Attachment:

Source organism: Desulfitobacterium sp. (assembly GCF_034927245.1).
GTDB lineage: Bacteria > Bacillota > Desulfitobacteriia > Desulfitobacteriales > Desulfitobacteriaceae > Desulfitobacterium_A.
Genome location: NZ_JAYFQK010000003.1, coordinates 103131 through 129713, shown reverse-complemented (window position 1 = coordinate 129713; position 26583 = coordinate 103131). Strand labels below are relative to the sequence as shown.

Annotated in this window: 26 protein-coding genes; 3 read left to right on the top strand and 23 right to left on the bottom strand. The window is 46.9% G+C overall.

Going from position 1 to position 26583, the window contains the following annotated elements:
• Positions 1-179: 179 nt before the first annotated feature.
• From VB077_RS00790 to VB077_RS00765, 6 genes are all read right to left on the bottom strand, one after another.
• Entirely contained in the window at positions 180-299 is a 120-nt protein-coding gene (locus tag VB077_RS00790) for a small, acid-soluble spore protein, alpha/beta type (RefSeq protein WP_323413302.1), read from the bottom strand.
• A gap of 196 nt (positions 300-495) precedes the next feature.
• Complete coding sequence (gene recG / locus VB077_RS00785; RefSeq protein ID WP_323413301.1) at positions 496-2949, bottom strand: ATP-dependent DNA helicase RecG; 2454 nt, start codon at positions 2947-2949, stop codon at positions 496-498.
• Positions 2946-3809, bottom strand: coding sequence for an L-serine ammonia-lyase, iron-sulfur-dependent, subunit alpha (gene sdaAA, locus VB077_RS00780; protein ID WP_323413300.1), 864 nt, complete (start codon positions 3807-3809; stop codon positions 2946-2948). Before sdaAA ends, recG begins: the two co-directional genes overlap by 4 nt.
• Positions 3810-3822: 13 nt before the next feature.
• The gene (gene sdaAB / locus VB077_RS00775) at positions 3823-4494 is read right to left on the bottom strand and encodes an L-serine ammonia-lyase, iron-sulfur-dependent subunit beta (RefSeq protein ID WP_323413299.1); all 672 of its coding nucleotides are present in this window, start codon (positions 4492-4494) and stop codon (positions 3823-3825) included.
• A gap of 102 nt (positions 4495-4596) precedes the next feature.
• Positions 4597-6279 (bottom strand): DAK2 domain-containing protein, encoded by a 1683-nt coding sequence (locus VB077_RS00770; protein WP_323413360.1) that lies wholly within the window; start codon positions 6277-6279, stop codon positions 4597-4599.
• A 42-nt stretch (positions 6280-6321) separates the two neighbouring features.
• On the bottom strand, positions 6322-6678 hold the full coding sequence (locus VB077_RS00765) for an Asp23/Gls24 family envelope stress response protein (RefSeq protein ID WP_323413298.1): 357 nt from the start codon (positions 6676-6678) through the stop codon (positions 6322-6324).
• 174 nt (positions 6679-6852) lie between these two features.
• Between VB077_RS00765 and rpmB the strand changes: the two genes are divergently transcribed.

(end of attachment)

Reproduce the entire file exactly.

Source organism: Desulfitobacterium sp. (assembly GCF_034927245.1).
GTDB lineage: Bacteria > Bacillota > Desulfitobacteriia > Desulfitobacteriales > Desulfitobacteriaceae > Desulfitobacterium_A.
Genome location: NZ_JAYFQK010000003.1, coordinates 103131 through 129713, shown reverse-complemented (window position 1 = coordinate 129713; position 26583 = coordinate 103131). Strand labels below are relative to the sequence as shown.

Annotated in this window: 26 protein-coding genes; 3 read left to right on the top strand and 23 right to left on the bottom strand. The window is 46.9% G+C overall.

Going from position 1 to position 26583, the window contains the following annotated elements:
• Positions 1-179: 179 nt before the first annotated feature.
• From VB077_RS00790 to VB077_RS00765, 6 genes are all read right to left on the bottom strand, one after another.
• Entirely contained in the window at positions 180-299 is a 120-nt protein-coding gene (locus tag VB077_RS00790) for a small, acid-soluble spore protein, alpha/beta type (RefSeq protein WP_323413302.1), read from the bottom strand.
• A gap of 196 nt (positions 300-495) precedes the next feature.
• Complete coding sequence (gene recG / locus VB077_RS00785; RefSeq protein ID WP_323413301.1) at positions 496-2949, bottom strand: ATP-dependent DNA helicase RecG; 2454 nt, start codon at positions 2947-2949, stop codon at positions 496-498.
• Positions 2946-3809, bottom strand: coding sequence for an L-serine ammonia-lyase, iron-sulfur-dependent, subunit alpha (gene sdaAA, locus VB077_RS00780; protein ID WP_323413300.1), 864 nt, complete (start codon positions 3807-3809; stop codon positions 2946-2948). Before sdaAA ends, recG begins: the two co-directional genes overlap by 4 nt.
• Positions 3810-3822: 13 nt before the next feature.
• The gene (gene sdaAB / locus VB077_RS00775) at positions 3823-4494 is read right to left on the bottom strand and encodes an L-serine ammonia-lyase, iron-sulfur-dependent subunit beta (RefSeq protein ID WP_323413299.1); all 672 of its coding nucleotides are present in this window, start codon (positions 4492-4494) and stop codon (positions 3823-3825) included.
• A gap of 102 nt (positions 4495-4596) precedes the next feature.
• Positions 4597-6279 (bottom strand): DAK2 domain-containing protein, encoded by a 1683-nt coding sequence (locus VB077_RS00770; protein WP_323413360.1) that lies wholly within the window; start codon positions 6277-6279, stop codon positions 4597-4599.
• A 42-nt stretch (positions 6280-6321) separates the two neighbouring features.
• On the bottom strand, positions 6322-6678 hold the full coding sequence (locus VB077_RS00765) for an Asp23/Gls24 family envelope stress response protein (RefSeq protein ID WP_323413298.1): 357 nt from the start codon (positions 6676-6678) through the stop codon (positions 6322-6324).
• 174 nt (positions 6679-6852) lie between these two features.
• Between VB077_RS00765 and rpmB the strand changes: the two genes are divergently transcribed.